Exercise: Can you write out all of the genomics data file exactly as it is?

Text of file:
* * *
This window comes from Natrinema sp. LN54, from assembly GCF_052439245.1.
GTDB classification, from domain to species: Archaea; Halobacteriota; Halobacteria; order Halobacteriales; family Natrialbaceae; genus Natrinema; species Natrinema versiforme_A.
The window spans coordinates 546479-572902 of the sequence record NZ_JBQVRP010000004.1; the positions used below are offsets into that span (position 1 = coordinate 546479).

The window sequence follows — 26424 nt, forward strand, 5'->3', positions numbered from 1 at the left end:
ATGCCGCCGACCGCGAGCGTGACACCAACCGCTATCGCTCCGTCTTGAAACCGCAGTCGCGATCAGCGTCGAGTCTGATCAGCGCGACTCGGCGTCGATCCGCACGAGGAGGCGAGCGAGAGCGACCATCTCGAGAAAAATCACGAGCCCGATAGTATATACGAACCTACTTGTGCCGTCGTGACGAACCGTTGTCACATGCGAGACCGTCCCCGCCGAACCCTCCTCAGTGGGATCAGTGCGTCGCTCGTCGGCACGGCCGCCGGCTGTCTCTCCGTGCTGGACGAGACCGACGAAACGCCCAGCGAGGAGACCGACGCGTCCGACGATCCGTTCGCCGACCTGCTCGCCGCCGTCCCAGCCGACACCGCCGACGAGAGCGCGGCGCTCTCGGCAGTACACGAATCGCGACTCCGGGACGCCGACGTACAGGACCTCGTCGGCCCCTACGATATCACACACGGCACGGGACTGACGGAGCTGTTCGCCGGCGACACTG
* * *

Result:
This window comes from Natrinema sp. LN54, from assembly GCF_052439245.1.
GTDB classification, from domain to species: Archaea; Halobacteriota; Halobacteria; order Halobacteriales; family Natrialbaceae; genus Natrinema; species Natrinema versiforme_A.
The window spans coordinates 546479-572902 of the sequence record NZ_JBQVRP010000004.1; the positions used below are offsets into that span (position 1 = coordinate 546479).

The window sequence follows — 26424 nt, forward strand, 5'->3', positions numbered from 1 at the left end:
ATGCCGCCGACCGCGAGCGTGACACCAACCGCTATCGCTCCGTCTTGAAACCGCAGTCGCGATCAGCGTCGAGTCTGATCAGCGCGACTCGGCGTCGATCCGCACGAGGAGGCGAGCGAGAGCGACCATCTCGAGAAAAATCACGAGCCCGATAGTATATACGAACCTACTTGTGCCGTCGTGACGAACCGTTGTCACATGCGAGACCGTCCCCGCCGAACCCTCCTCAGTGGGATCAGTGCGTCGCTCGTCGGCACGGCCGCCGGCTGTCTCTCCGTGCTGGACGAGACCGACGAAACGCCCAGCGAGGAGACCGACGCGTCCGACGATCCGTTCGCCGACCTGCTCGCCGCCGTCCCAGCCGACACCGCCGACGAGAGCGCGGCGCTCTCGGCAGTACACGAATCGCGACTCCGGGACGCCGACGTACAGGACCTCGTCGGCCCCTACGATATCACACACGGCACGGGACTGACGGAGCTGTTCGCCGGCGACACTG